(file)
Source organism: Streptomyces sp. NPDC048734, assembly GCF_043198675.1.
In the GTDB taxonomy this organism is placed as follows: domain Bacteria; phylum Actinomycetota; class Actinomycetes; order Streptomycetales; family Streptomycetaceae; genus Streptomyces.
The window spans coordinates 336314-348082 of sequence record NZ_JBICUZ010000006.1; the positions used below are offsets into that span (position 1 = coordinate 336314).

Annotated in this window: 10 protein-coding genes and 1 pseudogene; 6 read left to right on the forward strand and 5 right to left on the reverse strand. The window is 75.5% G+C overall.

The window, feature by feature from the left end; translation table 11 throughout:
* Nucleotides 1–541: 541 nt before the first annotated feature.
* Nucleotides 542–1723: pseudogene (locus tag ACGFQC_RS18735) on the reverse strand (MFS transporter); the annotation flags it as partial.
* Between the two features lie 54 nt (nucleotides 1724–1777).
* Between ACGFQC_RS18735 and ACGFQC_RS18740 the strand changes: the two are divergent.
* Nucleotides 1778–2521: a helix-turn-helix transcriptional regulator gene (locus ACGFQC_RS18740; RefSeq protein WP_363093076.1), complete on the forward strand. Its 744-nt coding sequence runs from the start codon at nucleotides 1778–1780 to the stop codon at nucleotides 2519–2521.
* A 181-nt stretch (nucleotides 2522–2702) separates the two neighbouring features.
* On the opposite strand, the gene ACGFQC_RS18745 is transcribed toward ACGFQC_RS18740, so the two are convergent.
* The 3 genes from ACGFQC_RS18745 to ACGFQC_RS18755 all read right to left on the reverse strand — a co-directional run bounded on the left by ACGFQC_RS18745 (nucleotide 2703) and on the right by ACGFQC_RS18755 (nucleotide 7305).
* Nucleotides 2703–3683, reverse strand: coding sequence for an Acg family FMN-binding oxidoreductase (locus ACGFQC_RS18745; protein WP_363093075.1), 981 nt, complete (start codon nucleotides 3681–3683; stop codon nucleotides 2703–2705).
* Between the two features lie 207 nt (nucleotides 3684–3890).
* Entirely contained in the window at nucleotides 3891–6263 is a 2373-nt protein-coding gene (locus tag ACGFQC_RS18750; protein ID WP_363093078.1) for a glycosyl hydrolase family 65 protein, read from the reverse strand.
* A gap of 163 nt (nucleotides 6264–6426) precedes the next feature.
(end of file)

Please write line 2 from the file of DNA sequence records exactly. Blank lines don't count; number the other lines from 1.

In the GTDB taxonomy this organism is placed as follows: domain Bacteria; phylum Actinomycetota; class Actinomycetes; order Streptomycetales; family Streptomycetaceae; genus Streptomyces.